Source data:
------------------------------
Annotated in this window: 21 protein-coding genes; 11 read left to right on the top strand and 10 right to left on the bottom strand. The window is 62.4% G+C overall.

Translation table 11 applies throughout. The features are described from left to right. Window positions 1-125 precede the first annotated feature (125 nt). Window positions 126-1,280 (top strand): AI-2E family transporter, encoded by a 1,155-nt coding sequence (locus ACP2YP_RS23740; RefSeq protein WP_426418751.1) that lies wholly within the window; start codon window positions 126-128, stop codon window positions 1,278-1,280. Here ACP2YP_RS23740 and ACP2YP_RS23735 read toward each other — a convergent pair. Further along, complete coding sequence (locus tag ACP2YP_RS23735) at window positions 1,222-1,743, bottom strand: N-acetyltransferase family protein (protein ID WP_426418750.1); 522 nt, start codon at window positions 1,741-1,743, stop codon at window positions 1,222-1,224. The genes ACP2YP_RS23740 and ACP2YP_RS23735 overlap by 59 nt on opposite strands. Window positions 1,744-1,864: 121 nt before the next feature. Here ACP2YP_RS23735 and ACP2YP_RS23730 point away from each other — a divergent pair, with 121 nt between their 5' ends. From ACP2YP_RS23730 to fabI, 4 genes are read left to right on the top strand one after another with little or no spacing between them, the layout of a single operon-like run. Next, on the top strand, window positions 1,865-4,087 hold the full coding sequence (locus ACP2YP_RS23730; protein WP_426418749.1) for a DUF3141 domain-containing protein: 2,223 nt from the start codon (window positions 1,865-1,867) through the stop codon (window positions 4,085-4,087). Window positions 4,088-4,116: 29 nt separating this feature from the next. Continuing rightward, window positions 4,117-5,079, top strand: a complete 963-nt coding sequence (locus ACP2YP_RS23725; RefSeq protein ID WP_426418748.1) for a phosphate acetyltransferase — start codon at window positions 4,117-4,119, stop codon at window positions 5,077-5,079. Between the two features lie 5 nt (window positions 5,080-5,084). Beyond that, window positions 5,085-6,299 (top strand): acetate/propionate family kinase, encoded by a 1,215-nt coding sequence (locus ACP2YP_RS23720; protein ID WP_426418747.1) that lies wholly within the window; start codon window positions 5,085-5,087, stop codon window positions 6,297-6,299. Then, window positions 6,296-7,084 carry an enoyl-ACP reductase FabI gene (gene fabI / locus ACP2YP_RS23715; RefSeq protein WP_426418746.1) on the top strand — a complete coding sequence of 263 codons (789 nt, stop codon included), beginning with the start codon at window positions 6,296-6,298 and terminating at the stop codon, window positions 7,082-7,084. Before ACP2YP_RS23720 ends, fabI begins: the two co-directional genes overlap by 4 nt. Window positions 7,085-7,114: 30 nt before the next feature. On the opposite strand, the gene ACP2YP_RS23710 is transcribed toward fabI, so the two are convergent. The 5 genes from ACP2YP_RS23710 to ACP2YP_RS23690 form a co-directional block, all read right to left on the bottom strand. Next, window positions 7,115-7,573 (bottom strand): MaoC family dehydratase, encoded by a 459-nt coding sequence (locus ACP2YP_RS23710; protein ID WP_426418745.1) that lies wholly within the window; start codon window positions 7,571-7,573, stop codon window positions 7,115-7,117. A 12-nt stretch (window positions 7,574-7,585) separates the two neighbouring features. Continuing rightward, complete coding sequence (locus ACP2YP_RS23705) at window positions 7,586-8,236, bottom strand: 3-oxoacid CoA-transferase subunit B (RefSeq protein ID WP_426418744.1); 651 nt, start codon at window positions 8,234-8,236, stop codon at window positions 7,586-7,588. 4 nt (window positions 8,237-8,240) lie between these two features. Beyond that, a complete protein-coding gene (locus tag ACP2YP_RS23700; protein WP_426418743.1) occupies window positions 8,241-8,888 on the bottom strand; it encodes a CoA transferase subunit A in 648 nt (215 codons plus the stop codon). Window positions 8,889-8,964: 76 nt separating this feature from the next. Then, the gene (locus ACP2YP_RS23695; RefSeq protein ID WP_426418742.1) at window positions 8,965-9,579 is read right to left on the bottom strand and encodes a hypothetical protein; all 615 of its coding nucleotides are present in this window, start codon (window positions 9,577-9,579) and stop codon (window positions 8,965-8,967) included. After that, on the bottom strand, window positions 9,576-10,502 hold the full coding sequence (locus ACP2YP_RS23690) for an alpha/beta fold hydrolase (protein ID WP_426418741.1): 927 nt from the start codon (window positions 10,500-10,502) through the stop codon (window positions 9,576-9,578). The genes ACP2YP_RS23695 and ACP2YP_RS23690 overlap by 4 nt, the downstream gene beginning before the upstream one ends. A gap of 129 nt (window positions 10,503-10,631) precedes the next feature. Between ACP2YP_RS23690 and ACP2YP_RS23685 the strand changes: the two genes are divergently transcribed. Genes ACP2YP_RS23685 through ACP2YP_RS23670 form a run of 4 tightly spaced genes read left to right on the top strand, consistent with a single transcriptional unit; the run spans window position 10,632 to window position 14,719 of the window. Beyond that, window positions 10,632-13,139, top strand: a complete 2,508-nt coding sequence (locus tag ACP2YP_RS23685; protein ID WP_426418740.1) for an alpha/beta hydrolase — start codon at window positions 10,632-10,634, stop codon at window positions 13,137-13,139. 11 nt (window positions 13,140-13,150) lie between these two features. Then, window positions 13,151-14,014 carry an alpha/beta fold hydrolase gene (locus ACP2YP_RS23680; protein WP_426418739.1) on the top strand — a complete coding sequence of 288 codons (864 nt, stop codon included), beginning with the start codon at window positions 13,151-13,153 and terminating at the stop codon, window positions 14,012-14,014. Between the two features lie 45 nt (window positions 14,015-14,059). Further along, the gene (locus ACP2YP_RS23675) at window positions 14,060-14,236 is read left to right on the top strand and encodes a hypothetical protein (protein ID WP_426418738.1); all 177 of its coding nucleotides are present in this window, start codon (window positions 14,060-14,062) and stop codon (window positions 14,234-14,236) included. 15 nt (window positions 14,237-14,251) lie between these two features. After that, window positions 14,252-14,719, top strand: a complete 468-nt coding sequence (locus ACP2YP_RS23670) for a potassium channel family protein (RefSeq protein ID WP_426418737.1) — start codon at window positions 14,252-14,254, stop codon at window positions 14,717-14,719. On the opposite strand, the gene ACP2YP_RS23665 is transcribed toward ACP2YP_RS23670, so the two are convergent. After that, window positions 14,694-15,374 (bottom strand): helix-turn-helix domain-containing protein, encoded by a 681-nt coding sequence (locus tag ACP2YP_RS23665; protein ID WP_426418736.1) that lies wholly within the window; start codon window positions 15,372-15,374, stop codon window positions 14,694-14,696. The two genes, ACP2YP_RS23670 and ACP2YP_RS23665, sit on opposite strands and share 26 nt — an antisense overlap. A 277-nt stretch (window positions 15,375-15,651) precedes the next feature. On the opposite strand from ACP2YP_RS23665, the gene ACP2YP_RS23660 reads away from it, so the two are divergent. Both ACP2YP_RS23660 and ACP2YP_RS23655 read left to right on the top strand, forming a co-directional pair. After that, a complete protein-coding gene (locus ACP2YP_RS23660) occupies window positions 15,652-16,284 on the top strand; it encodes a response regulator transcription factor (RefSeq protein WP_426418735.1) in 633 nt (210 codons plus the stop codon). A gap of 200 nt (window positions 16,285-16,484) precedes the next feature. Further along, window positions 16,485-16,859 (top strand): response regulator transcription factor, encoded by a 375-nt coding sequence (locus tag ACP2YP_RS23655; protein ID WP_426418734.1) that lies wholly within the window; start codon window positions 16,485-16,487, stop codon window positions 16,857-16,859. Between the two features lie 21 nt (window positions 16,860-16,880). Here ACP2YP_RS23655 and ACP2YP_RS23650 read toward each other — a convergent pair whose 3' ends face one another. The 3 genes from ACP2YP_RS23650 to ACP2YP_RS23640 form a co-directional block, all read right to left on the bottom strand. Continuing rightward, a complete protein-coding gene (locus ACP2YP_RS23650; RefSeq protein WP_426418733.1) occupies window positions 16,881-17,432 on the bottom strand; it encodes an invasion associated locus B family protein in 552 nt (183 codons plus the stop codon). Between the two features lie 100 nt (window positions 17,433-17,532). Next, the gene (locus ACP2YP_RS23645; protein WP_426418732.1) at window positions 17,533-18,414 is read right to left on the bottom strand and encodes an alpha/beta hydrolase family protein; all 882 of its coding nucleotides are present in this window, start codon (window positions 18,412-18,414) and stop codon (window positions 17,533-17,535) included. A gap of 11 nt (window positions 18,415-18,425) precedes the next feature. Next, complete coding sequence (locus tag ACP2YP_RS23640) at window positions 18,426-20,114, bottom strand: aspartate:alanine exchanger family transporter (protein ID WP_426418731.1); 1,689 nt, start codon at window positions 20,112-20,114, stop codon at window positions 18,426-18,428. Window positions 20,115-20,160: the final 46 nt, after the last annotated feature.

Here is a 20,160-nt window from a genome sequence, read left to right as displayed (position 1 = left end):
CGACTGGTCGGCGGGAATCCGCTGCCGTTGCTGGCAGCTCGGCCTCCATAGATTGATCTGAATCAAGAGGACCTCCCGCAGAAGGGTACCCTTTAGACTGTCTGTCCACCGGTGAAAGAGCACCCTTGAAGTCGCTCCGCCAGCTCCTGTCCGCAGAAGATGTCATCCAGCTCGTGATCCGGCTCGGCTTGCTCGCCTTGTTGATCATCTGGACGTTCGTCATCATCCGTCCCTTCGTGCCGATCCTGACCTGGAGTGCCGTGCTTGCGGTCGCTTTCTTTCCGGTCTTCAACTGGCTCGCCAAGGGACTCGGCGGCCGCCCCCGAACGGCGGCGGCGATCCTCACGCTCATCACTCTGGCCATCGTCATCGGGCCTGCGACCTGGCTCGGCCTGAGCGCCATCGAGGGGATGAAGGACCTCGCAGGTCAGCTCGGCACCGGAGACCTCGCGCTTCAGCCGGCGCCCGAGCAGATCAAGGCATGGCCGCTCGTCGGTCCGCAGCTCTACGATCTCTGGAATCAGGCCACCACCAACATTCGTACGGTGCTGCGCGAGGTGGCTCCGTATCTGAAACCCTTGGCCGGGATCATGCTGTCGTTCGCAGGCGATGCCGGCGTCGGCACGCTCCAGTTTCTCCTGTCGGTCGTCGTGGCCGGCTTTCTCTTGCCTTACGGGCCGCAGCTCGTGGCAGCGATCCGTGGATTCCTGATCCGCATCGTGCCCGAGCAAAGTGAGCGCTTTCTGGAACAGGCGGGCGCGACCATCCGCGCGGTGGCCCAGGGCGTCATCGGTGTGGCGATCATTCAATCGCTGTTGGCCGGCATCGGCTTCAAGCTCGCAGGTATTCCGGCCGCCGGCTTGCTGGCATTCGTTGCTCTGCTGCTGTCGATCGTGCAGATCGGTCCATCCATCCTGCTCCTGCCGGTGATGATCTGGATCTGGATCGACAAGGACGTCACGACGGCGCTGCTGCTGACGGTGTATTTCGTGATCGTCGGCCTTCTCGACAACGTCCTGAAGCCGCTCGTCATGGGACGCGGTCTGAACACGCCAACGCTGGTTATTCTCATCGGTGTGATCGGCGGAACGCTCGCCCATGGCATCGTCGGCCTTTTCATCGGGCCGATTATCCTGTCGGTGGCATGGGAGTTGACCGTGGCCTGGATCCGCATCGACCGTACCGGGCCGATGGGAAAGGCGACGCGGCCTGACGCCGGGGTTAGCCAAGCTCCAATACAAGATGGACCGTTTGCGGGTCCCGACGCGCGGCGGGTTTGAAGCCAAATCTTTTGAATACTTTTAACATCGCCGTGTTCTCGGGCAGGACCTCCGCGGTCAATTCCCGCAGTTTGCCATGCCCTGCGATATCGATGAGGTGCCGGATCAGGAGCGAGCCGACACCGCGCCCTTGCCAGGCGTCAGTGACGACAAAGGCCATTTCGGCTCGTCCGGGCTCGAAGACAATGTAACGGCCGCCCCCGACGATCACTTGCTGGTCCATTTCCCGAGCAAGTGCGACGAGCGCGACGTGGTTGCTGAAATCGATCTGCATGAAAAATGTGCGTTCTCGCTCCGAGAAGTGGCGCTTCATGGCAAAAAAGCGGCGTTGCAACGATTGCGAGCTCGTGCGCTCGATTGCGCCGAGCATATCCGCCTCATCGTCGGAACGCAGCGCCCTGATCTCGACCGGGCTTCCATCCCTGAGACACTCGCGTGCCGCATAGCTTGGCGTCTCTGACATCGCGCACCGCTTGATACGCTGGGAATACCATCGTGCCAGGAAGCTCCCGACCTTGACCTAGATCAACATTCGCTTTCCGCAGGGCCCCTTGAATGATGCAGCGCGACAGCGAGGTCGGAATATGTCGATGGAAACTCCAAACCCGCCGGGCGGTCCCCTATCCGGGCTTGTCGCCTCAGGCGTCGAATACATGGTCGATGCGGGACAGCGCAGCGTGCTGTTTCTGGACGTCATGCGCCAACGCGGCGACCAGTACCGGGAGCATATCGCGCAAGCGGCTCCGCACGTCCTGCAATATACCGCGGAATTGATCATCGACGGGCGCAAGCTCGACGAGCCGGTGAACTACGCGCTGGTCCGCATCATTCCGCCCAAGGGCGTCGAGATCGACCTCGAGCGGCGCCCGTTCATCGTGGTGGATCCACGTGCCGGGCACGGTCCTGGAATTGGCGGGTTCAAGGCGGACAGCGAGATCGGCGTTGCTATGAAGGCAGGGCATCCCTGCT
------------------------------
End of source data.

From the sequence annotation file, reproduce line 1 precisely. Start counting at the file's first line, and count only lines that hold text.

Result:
Annotated in this window: 21 protein-coding genes; 11 read left to right on the top strand and 10 right to left on the bottom strand. The window is 62.4% G+C overall.